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No Winner in This Rat Race

August 21, 2013

As the present government’s tenure has come to its last two months, both parties gear up for mass mobilization of party activists. One can already feel the heat from their daily political parlance. In their speeches party leaders dress their opponents down using such language that is not even used by grass root politicians.

Who is going to hold a free and fair election is now the bone of contention. Developments so far hint that neither party is poised to make any concession to the other side. So, a political stalemate is looming over Bangladesh.

It is the same vicious circle of Bangladeshi politics that brought 1/11. But will an election, does not matter how it will be held, bring positive changes into Bangladesh politics?

Whoever wins the next election, problems of our daily lives, corruption, and nepotism will not wither away, they will remain and we have to live with them.

Imagine, if BNP wins the next poll, does it mean an end to our daily problems? What will BNP do with Jamaat-Shibir who has already waged a war against Bangladesh? As it is an ally of Islamist parties, with our daily problems, we will see the rise of a radical Islamist Bangladesh. BNP will free the war criminals, already indicated by senior party leaders, and let loose Jamaat-shibir cadres on Awami League (AL) activists. After assuming the power, BNP-Jamaat-Shibir activists will settle down old score with Awami League activists. In response, AL will choose street agitation. If there are targeted killings of senior AL leaders, key intellectuals, civil society activists, we shall see another political stalemate within one or two years of next election.

Now let’s come to scenario two. If Awami League wins the next election, then the possibility is higher that a large section of AL activists might misinterpret the result; they might again indulge in corruption and in activities similar to freebooting. This, in turn, will hurt AL’s popularity and Islamist parties dominated opposition may emerge as a major political force, increasing their chance of taking the charge of the country by 2021.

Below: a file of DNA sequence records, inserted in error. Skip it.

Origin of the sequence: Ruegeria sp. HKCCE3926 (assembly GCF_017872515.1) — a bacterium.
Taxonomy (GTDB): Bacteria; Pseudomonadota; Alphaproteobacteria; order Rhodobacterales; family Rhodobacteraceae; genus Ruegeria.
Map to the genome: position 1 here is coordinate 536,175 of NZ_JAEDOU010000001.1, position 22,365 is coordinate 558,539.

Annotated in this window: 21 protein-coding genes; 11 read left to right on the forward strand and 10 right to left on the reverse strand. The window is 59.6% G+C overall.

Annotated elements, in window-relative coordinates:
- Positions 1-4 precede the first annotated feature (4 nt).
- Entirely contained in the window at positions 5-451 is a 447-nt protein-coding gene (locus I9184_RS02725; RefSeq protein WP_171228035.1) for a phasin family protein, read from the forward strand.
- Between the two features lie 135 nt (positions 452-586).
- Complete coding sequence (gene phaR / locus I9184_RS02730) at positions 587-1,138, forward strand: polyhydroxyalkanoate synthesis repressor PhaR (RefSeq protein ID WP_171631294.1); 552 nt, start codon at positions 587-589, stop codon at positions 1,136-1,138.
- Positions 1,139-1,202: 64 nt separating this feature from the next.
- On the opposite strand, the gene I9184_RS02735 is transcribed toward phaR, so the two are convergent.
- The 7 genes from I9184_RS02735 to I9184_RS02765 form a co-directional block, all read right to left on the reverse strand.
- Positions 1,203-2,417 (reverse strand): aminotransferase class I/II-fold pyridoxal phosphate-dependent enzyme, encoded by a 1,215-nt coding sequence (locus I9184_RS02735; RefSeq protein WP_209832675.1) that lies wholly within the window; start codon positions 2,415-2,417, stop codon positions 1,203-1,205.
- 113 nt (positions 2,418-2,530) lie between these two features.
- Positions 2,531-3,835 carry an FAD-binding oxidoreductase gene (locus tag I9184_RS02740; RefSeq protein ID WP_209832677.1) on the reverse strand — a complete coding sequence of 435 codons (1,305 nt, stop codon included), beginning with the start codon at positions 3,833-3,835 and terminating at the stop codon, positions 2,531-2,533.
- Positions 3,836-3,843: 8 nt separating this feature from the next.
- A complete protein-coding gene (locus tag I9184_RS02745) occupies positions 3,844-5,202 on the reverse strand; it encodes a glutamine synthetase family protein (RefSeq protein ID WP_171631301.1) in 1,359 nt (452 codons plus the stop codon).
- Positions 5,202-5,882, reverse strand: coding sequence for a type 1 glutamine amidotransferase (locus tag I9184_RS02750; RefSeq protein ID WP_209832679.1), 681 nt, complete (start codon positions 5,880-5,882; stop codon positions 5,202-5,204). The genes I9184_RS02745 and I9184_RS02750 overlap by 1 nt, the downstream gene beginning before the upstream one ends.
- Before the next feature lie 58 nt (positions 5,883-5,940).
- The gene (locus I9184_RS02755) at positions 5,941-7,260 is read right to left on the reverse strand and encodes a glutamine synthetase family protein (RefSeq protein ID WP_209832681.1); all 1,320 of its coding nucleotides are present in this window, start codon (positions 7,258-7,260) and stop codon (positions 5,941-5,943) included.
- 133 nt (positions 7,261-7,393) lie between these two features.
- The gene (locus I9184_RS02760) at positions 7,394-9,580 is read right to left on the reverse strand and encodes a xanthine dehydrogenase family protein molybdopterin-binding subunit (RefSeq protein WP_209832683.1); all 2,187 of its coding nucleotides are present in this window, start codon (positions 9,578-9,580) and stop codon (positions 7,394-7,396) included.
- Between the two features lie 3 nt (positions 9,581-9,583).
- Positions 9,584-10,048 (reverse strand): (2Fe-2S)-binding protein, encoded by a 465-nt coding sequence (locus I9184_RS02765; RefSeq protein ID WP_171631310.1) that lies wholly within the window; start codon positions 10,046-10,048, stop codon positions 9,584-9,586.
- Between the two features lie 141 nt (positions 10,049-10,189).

Besides the two scenarios, possibility of another military-backed government also exists. Under this circumstance, we will see strange bedfellows in the opposition. Since govt. is run by party loyalist officials, this aristocratic (or quasi-aristocratic) govt. will increasingly find it difficult to run the country in the long run. In addition, the absence of a hierarchical party into power may turn some civil military bureaucrats into powerful shoguns and may produce a classic example of principal-agent problem.

One may argue that there is already a consensus about the power transfer between the top brass of two parties and the current tension in politics is a show off and to warm up the party activists before election. Even if that is true, it is certainly not a good thing for Bangladesh. Under this scenario, we will simply change the ruling party, not the way they govern our country. Everything else will stay same: corruption will continue unabated, democratic institutions will remain weaken and an aura of discontent regarding politics will prevail in the society.

So there is no winner in this rat race for power.

If we take a close look, we will see that Bangladesh has gradually been descending into a long phase of malgovernance where economic and developmental goals will be harder to obtain and,more alarmingly, where we may see the rise of Islamist groups as major political force to fill the political vacuum. Foreign finance, particularly funding from gulf states, may play a role to their rise.

Taking into account all the grim scenarios, in future Bangladesh might be a text-book example of malgovernance and weak democracy. Bangladesh might be taught as a case study in the universities around the world.

However , there is a silver lining and that silver lining is a set of ‘if’s: if major parties bring the much-needed reforms and accountability within the party, if another secular party or alliance of such parties emerges as a major political force, if parties strengthen democratic institutions, if they hold talks on major issues and jointly formulate policies on sectors vital for the country,if they devise a policy to stop the production rate of Islamists,if a secular non-discriminatory education system is introduced , then we will see these grim scenarios will not come into being . Instead, a vibrant secular democracy will flourish, which will be an inspiration to other aspiring poor economies.


From → Analysis

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